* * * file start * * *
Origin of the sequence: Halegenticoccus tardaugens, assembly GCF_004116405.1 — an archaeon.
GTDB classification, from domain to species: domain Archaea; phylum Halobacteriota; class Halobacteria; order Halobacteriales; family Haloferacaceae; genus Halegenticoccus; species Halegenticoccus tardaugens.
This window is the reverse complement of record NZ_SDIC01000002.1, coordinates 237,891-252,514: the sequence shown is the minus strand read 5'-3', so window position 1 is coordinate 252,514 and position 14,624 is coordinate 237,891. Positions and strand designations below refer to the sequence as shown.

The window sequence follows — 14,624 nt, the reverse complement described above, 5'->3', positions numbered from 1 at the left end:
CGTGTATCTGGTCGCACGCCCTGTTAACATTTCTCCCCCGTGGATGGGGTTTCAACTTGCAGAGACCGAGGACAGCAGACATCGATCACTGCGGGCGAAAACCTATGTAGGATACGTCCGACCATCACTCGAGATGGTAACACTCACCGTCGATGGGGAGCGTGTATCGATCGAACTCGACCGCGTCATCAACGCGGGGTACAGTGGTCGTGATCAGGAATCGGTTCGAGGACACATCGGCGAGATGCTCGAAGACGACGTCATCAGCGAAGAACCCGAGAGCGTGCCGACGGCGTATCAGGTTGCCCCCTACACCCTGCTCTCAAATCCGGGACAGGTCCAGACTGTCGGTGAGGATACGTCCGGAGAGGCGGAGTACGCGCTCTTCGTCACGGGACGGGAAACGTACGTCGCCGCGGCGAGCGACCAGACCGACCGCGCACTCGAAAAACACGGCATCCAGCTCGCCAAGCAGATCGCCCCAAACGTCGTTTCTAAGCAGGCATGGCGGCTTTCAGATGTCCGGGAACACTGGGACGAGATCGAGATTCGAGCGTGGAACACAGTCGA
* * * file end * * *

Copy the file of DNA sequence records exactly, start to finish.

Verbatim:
Origin of the sequence: Halegenticoccus tardaugens, assembly GCF_004116405.1 — an archaeon.
GTDB classification, from domain to species: domain Archaea; phylum Halobacteriota; class Halobacteria; order Halobacteriales; family Haloferacaceae; genus Halegenticoccus; species Halegenticoccus tardaugens.
This window is the reverse complement of record NZ_SDIC01000002.1, coordinates 237,891-252,514: the sequence shown is the minus strand read 5'-3', so window position 1 is coordinate 252,514 and position 14,624 is coordinate 237,891. Positions and strand designations below refer to the sequence as shown.

The window sequence follows — 14,624 nt, the reverse complement described above, 5'->3', positions numbered from 1 at the left end:
CGTGTATCTGGTCGCACGCCCTGTTAACATTTCTCCCCCGTGGATGGGGTTTCAACTTGCAGAGACCGAGGACAGCAGACATCGATCACTGCGGGCGAAAACCTATGTAGGATACGTCCGACCATCACTCGAGATGGTAACACTCACCGTCGATGGGGAGCGTGTATCGATCGAACTCGACCGCGTCATCAACGCGGGGTACAGTGGTCGTGATCAGGAATCGGTTCGAGGACACATCGGCGAGATGCTCGAAGACGACGTCATCAGCGAAGAACCCGAGAGCGTGCCGACGGCGTATCAGGTTGCCCCCTACACCCTGCTCTCAAATCCGGGACAGGTCCAGACTGTCGGTGAGGATACGTCCGGAGAGGCGGAGTACGCGCTCTTCGTCACGGGACGGGAAACGTACGTCGCCGCGGCGAGCGACCAGACCGACCGCGCACTCGAAAAACACGGCATCCAGCTCGCCAAGCAGATCGCCCCAAACGTCGTTTCTAAGCAGGCATGGCGGCTTTCAGATGTCCGGGAACACTGGGACGAGATCGAGATTCGAGCGTGGAACACAGTCGA